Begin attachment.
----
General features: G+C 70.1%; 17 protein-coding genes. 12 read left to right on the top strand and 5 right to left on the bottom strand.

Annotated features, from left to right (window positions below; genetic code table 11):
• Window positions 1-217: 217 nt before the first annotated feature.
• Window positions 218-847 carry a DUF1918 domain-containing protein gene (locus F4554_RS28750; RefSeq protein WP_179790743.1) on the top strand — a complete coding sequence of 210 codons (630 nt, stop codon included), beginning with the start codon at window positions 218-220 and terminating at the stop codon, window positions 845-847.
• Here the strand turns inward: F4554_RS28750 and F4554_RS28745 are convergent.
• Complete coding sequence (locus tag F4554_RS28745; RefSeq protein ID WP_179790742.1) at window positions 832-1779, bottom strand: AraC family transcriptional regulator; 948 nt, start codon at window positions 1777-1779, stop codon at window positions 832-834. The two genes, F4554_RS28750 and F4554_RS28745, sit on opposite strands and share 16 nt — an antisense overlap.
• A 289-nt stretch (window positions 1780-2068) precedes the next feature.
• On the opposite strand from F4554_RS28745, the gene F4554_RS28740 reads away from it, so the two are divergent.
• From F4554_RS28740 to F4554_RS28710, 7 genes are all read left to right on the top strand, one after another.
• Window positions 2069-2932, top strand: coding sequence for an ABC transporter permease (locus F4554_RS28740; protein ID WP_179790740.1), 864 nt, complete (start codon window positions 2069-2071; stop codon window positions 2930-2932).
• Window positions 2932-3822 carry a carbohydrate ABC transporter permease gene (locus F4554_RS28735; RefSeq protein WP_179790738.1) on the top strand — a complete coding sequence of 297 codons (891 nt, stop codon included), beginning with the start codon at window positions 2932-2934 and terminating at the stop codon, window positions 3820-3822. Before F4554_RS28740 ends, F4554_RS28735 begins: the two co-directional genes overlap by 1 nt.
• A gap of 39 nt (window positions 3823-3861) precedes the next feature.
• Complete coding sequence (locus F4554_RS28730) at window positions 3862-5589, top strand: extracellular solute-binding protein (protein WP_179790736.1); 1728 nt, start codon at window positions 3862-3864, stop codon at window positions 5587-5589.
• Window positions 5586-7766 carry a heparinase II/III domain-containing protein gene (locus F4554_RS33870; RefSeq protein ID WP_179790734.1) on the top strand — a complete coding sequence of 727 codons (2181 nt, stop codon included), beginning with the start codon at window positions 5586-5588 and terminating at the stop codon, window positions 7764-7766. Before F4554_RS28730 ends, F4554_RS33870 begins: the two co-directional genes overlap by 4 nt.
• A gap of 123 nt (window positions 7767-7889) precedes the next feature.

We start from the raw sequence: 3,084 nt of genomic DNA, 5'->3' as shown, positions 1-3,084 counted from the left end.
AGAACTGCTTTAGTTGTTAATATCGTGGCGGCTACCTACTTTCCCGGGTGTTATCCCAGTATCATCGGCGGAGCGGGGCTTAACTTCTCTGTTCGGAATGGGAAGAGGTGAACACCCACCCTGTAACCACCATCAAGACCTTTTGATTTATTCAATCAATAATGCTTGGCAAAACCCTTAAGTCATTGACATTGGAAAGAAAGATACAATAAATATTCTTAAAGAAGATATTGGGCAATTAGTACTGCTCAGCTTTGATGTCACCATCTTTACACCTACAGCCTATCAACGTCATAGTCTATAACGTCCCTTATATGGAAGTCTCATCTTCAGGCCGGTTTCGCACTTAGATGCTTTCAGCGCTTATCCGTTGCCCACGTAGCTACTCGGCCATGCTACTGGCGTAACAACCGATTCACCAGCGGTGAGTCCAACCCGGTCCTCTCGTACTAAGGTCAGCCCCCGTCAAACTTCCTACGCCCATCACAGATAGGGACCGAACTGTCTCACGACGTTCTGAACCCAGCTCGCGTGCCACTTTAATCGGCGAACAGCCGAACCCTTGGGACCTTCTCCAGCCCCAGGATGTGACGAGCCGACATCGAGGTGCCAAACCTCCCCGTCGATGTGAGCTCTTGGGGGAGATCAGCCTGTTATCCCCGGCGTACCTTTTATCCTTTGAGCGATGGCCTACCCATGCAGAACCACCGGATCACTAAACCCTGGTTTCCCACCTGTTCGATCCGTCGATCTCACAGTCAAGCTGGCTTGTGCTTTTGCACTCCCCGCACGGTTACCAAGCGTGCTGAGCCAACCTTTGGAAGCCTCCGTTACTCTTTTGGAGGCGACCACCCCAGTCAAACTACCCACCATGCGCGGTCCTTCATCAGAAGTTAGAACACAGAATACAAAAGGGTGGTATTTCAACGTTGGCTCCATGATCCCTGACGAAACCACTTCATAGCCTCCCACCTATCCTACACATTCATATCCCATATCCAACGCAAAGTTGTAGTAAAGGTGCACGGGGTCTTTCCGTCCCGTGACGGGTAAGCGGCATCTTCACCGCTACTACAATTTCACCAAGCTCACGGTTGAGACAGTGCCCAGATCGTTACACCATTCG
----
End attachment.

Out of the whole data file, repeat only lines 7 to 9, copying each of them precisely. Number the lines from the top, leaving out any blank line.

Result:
• A 289-nt stretch (window positions 1780-2068) precedes the next feature.
• On the opposite strand from F4554_RS28745, the gene F4554_RS28740 reads away from it, so the two are divergent.
• From F4554_RS28740 to F4554_RS28710, 7 genes are all read left to right on the top strand, one after another.